There are many concerns on how to enhance environmental policies through participating in the international market with opened borders. For many years already a strong cooperation with countries with lower environmental regulations developed between the United States of America and some Western European countries. This development has brought forward a raise of standards in environmental policies across the world but a big gap still prevails in the regulations between developed and developing countries. Some environmental economists claim that trade flows across countries with different environmental regulations may create the “pollution haven” effect and a “race to the bottom” in environmental standards. The term “pollution havens” is used when pollution intensive manufacturing is relocated from developed to developing countries where environmental regulations are assumed to be less stringent (Nahman & Antrobus, 2005). Globalization and international cross-border cooperation also play a vital role for international tax regimes.
Different fiscal policies in one country influence the economic situation in others, even countries located far away. Companies and individual persons use the possibility of increased capital mobility and choose locations where the tax burden is lower. These locations are called “tax havens”. Similar to “pollution havens”, “tax havens” can create a “race to the bottom” in the collective tax base. The similarity of this terminology raises the question what makes a country a haven. Since the globalised market is being challenged by an increasing demand for energy and the energy supply is becoming one of the main cost factors in the production process for many industries, the research analysed a new definition of the term “energy havens”.
The term “energy havens” describes countries which have a big potential of renewable energy creation that can be provided to “power-hungry” consumers/energy-intensive enterprises. This is the aspect which differentiates them from the previously mentioned “pollution havens” because the use of traditional energy sources to offer industries a cheap energy supply would result in the “pollution haven” effect. The exploitation of renewable energy sources has to be feasible and ecologically desirable in order not to cause harm to nature and “pollute” the environment.
The leading example of an “energy haven” generating electricity from renewable energy is Iceland. The country can provide more electricity than required by all of its residents, businesses and industries. There are already many foreign companies investing in Iceland and relocating their facilities there.
Objectives and beneficiaries
The main target groups of this master thesis are energy intensive industries and the academic audience whose interest is the future energy market condition. The research conducted focuses on electricity from renewable energy, with production cost as the main factor.
Strong points of the practice
Electricity produced from fossil fuels is not favorable due to the unsecure conditions for future energy markets (import from politically unstable regions) as well as certain risks and impacts on the environment (e.g. oil spills, health risks from fossil fuel burning). Mainly, the origin of resources is from undesirable regions (such as the desert in Saudi Arabia) where the energy infrastructure can provide many challenges. Also, exploitation areas are changing over time. This kind of energy source does not attract many investments because it cannot promise a secure and infinite energy supply for the future. Conversely, renewable energy can help to decouple the correlation between the increasing energy demand and the negative impact on climate and nature.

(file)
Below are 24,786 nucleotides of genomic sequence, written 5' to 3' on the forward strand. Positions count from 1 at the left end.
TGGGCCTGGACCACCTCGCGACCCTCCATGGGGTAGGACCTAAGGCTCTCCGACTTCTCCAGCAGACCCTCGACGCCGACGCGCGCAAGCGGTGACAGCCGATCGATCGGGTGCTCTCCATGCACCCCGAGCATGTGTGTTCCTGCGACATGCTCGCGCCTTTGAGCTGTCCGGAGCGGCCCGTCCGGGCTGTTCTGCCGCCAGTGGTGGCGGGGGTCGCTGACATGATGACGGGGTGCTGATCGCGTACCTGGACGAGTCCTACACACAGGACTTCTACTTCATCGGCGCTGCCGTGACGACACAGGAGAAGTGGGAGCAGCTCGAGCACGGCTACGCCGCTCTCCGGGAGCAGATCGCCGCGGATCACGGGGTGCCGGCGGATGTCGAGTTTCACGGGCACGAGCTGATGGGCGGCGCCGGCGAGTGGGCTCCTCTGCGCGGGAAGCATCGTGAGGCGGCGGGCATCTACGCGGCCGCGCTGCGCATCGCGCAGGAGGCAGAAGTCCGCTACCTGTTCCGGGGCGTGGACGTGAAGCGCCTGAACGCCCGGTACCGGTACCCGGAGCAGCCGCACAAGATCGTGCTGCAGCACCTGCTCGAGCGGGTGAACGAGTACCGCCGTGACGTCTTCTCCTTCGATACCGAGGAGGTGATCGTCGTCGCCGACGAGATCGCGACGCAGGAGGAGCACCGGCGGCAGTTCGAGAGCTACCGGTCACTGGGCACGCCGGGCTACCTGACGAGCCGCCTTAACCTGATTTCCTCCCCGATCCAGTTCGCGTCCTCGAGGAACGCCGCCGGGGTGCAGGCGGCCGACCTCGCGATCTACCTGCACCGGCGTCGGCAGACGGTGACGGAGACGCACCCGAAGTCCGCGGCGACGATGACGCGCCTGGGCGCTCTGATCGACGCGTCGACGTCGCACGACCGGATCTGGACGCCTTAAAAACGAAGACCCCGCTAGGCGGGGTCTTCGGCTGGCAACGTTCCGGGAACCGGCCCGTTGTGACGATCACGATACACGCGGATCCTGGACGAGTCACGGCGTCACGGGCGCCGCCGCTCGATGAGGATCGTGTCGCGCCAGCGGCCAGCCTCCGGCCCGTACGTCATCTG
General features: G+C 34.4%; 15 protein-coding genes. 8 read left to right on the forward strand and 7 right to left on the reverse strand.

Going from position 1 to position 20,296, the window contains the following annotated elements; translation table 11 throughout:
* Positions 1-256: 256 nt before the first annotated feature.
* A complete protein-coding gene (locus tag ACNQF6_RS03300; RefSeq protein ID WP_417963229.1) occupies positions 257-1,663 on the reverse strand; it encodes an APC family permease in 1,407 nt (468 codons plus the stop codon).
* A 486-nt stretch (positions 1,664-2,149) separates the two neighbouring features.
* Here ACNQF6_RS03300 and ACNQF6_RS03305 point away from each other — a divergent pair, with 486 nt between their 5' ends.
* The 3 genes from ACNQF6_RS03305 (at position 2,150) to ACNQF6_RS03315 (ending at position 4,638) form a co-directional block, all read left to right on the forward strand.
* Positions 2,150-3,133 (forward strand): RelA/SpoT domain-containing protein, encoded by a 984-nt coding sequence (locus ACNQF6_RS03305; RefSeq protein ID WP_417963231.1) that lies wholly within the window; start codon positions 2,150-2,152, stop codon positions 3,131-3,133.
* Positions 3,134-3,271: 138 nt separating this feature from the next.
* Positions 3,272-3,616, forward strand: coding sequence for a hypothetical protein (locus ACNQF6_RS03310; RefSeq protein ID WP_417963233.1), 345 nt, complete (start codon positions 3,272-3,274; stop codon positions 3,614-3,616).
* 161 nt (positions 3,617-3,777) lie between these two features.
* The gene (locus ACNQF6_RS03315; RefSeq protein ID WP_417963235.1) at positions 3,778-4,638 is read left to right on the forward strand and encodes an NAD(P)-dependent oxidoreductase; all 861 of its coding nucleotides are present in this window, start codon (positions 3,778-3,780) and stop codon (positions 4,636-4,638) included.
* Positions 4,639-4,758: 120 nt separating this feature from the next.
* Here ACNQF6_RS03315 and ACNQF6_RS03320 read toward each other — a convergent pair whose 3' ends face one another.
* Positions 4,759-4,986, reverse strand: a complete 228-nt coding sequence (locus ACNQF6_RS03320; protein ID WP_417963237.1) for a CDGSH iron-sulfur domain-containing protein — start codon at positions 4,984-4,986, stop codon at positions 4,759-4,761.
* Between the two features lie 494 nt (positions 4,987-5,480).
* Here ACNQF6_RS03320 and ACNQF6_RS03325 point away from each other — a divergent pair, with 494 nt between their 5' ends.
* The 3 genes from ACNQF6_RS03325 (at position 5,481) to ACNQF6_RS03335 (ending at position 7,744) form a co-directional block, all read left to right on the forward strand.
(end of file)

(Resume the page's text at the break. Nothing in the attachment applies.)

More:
Expected results and benefits for climate change adaptation and mitigation
The previously discussed “tax havens” will continue to exist as long as there are justifiable reasons for hiding your money at a safe location (it does not matter if this is done for security reasons or to avoid taxes). Another question comes to mind: will the possibility of polluting the environment still be a decisive factor when relocating your industrial production activities? Since technological progress allows us to better control pollution, cheap and widely available energy will possible be the crucial factor which places a manufacturing industry somewhere else. Concerning the everyday question of how to limit emissions, the search for “energy havens” could offer a solution. A common question these days is whether we should take advantage of the opportunity of low salaries in certain countries. The same question however should not be an issue when talking about taking advantage of “clean” energy which, in the example of the well developed country of Iceland, can also be cheap. Even though it is arguable whether the extraction of RE is expensive and unaffordable for many countries, the fact that investments could foster sustainable economic development must be stressed. The progression and spreading of innovations and technologies will eventually create possibilities for more and more countries to take full advantage of the potential of RE. The management of resources plays a vital role in the future energy development. For example, low prices of oil or coal from Saudi Arabia or Australia cannot guarantee a stable and secure energy supply because the extraction of these resources is becoming more expensive every day. It can be observed how RE is becoming more commonly used in these countries. The energy world is steadily changing and different areas than the ones identified in this thesis can develop at any given time.
Replicability potential of the practice
Based on experiences from Iceland to look for potential "energy havens" around the globe.